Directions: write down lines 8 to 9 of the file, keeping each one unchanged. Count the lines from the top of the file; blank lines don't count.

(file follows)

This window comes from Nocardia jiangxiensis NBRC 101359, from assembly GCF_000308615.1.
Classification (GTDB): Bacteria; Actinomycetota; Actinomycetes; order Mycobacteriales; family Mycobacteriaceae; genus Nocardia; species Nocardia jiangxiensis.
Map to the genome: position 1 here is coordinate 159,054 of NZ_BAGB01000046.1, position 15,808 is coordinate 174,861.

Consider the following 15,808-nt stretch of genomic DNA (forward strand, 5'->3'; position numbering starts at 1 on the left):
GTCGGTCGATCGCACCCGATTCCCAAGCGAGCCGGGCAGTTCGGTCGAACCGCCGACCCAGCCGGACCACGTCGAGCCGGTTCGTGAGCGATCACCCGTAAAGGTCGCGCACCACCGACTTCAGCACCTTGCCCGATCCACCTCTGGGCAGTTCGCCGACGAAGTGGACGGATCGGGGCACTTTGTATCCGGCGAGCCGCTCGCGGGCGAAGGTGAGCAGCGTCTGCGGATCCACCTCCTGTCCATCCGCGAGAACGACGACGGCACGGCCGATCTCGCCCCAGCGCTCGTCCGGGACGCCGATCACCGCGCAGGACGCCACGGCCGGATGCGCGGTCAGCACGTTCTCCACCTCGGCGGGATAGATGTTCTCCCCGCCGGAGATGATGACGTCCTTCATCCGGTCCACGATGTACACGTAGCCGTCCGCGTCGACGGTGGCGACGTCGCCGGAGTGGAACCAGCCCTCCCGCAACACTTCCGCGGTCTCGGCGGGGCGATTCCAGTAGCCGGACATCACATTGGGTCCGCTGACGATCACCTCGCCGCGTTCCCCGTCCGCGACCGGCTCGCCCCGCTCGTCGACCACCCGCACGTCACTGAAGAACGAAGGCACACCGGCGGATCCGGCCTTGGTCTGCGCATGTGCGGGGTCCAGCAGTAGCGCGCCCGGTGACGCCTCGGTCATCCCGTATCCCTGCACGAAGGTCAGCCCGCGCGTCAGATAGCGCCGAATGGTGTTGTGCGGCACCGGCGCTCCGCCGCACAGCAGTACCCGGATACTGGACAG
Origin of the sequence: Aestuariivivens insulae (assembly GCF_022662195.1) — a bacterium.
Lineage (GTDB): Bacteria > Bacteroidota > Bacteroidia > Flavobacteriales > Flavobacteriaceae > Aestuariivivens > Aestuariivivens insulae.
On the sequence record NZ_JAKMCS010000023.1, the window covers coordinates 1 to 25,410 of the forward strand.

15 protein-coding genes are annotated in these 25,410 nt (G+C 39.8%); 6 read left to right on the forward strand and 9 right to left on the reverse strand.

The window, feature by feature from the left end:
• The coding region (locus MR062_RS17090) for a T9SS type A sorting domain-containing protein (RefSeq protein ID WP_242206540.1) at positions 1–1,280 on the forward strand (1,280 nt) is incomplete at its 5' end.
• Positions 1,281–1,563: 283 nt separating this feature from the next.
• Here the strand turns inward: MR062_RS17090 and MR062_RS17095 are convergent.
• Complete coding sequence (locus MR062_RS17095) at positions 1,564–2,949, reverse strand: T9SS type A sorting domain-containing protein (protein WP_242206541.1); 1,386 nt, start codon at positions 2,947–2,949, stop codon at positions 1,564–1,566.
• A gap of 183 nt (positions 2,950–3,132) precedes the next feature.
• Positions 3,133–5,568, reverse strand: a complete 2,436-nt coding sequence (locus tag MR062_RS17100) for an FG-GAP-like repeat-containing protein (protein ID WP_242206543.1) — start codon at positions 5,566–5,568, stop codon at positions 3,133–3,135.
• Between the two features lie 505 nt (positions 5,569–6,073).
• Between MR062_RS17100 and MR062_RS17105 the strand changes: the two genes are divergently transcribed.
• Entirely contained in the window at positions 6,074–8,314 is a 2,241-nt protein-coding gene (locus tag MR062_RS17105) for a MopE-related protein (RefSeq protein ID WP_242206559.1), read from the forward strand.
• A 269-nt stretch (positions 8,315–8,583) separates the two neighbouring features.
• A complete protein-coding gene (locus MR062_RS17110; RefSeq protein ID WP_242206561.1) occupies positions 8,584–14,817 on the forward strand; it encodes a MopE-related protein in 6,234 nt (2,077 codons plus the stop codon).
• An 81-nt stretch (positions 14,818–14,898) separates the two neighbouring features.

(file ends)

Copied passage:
On the sequence record NZ_JAKMCS010000023.1, the window covers coordinates 1 to 25,410 of the forward strand.

15 protein-coding genes are annotated in these 25,410 nt (G+C 39.8%); 6 read left to right on the forward strand and 9 right to left on the reverse strand.